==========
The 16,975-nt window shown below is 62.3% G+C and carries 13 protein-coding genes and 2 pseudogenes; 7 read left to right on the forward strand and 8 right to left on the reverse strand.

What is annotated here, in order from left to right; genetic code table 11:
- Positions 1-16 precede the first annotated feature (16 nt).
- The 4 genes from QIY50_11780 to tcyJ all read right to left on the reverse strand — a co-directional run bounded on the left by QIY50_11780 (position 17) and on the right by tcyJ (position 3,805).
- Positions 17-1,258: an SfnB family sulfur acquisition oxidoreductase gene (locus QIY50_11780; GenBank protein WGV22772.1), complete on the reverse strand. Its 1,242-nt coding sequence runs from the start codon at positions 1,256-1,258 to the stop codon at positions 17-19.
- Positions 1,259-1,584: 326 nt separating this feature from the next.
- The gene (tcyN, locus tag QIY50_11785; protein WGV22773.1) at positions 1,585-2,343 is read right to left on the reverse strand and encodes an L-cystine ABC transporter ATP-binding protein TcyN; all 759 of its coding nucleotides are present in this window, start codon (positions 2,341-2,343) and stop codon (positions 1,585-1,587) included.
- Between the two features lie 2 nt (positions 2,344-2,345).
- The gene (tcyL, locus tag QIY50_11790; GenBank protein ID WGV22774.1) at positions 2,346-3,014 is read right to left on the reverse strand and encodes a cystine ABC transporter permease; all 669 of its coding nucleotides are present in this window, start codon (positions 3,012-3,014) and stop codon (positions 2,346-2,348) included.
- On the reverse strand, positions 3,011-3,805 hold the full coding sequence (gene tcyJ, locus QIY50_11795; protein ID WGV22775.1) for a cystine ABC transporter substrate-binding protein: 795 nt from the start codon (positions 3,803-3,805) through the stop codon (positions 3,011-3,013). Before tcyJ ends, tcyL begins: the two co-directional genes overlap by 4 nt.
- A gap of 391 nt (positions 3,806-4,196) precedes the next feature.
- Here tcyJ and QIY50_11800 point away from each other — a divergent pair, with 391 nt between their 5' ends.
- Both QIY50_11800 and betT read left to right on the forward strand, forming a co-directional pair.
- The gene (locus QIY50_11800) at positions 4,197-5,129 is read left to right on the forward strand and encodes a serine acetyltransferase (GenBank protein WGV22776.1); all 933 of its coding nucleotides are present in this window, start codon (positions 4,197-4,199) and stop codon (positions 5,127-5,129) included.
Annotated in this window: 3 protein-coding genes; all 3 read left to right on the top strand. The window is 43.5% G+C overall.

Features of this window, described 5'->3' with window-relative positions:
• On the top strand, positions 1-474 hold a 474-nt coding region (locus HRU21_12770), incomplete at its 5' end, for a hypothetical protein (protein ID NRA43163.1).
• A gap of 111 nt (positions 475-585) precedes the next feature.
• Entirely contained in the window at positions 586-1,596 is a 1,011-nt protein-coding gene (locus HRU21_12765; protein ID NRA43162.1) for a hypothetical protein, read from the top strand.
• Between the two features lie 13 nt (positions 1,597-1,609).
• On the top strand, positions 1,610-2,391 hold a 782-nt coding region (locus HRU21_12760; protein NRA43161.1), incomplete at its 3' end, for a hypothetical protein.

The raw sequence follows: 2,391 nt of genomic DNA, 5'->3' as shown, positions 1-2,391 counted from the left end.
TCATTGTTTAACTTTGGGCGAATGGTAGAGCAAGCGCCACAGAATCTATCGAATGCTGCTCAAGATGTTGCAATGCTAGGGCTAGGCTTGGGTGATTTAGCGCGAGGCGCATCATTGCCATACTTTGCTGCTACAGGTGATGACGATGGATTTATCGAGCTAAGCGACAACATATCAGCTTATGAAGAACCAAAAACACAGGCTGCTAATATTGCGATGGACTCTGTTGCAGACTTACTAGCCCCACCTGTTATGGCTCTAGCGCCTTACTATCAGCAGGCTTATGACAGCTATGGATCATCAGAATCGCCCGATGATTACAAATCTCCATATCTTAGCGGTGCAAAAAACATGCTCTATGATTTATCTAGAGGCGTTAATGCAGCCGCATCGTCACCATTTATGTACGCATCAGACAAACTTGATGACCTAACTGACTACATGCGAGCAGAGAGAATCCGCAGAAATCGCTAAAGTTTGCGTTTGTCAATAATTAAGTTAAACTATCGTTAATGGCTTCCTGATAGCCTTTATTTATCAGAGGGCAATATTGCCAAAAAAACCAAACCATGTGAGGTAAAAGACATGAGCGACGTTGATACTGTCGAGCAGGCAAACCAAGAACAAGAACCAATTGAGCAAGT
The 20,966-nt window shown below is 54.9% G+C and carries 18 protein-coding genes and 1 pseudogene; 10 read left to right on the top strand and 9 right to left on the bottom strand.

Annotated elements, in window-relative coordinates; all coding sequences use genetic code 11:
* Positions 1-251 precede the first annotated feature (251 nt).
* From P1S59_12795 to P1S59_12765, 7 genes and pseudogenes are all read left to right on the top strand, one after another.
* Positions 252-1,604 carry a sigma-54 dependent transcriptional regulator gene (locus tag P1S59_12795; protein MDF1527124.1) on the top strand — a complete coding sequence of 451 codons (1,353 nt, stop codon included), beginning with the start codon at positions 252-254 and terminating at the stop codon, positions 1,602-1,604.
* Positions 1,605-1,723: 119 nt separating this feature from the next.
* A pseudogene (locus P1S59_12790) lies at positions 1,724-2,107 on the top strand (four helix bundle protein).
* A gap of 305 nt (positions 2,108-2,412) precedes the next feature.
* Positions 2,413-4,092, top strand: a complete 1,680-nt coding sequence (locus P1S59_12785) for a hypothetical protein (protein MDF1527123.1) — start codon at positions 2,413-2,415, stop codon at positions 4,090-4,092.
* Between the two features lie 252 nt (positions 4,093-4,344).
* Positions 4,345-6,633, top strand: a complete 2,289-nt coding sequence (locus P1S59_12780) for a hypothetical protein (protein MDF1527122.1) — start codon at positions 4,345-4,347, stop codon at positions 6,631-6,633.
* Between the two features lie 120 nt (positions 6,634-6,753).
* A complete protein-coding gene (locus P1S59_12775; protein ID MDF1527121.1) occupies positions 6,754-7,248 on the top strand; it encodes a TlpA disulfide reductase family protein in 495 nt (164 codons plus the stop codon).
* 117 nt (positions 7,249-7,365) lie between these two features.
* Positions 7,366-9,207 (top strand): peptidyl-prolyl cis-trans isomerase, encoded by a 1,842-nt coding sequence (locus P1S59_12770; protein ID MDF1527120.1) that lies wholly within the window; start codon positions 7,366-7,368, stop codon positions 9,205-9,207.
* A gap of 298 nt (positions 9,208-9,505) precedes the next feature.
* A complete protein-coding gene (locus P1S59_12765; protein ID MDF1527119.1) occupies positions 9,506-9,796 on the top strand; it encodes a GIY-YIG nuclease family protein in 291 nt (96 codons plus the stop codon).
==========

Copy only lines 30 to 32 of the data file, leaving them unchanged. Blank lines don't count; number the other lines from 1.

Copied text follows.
* A pseudogene (locus P1S59_12790) lies at positions 1,724-2,107 on the top strand (four helix bundle protein).
* A gap of 305 nt (positions 2,108-2,412) precedes the next feature.
* Positions 2,413-4,092, top strand: a complete 1,680-nt coding sequence (locus P1S59_12785) for a hypothetical protein (protein MDF1527123.1) — start codon at positions 2,413-2,415, stop codon at positions 4,090-4,092.